MANILA, Philippines—Saying that Ombudsman Merceditas Gutierrez had been “given so many chances” to do her job but failed to do it, President Benigno Aquino III on Monday gave the go-signal for members of the ruling Liberal Party in the House of Representatives to ensure her impeachment.
Mr. Aquino, who is the Liberal Party chair, issued the marching orders at a luncheon meeting with party mates on the eve of a crucial vote by the House justice committee that would decide whether the impeachment complaint against Gutierrez would be sent for plenary debate.
Iloilo Rep. Niel Tupas Jr. on Monday said an overwhelming majority of the members of the House committee on justice would find Gutierrez “probably guilty” of betrayal of public trust when they vote on Tuesday on the two impeachment complaints against her.
The President said members of the Liberal Party were “at a crossroads,” pointing out that the Constitution has given members of the House the right to investigate if someone did something wrong.
“If there’s a probable cause, it is your obligation to file the articles of impeachment and bring them to the Senate,” he told party mates.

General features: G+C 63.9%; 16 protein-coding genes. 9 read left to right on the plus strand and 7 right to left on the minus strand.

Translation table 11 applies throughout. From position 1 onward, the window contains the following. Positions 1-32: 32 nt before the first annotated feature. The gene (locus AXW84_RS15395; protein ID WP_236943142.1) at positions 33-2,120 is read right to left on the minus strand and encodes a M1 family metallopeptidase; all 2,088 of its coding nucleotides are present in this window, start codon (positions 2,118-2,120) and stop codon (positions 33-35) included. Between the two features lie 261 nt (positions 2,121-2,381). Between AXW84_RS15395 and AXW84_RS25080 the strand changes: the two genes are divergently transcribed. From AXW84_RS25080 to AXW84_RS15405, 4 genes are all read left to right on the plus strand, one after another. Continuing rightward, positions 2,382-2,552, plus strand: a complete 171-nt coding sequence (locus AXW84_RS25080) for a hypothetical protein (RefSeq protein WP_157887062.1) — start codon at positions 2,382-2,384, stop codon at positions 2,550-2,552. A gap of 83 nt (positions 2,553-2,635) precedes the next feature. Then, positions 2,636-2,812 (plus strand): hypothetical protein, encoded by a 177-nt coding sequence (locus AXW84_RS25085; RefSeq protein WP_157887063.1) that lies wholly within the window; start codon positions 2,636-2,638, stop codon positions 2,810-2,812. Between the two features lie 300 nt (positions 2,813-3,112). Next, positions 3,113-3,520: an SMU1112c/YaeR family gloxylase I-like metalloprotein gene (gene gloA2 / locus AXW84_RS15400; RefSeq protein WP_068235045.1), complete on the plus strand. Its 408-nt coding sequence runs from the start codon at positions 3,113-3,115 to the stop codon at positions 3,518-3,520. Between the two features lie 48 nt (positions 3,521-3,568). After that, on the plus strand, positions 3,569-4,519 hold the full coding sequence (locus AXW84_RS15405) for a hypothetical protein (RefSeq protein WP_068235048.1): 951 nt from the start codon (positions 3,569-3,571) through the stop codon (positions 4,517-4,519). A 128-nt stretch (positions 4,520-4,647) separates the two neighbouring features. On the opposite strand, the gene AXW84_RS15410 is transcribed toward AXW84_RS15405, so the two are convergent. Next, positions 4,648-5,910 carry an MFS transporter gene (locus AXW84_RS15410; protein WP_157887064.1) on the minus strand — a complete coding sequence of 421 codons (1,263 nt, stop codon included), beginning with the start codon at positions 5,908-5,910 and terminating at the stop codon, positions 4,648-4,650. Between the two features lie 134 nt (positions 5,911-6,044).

The first impeachment complaint charged Gutierrez with betraying the public trust and with culpable violation of the Constitution for her dismal conviction rate in connection with the death of Navy Ensign Philip Pestaño and the allegedly overpriced National Broadband Network deal with China’s ZTE Corp., among other cases.
The second complaint cited Gutierrez’s failure to act promptly on cases like the P728-million fertilizer fund scam and the Mega Pacific eSolutions contract with the Commission on Elections that the Supreme Court voided.
No turning back
Mr. Aquino said there was no turning back. “We crossed the Rubicon a long time ago,” he said, adding that the people should win this battle.
A one-third vote (95) of the 283-member House is needed to elevate the impeachment case to the Senate for trial.
Although the Liberal Party has 83 members in the House, it can easily enlist the support of lawmakers belonging to other political parties who are part of the ruling coalition.
There are only 34 opposition lawmakers in the House.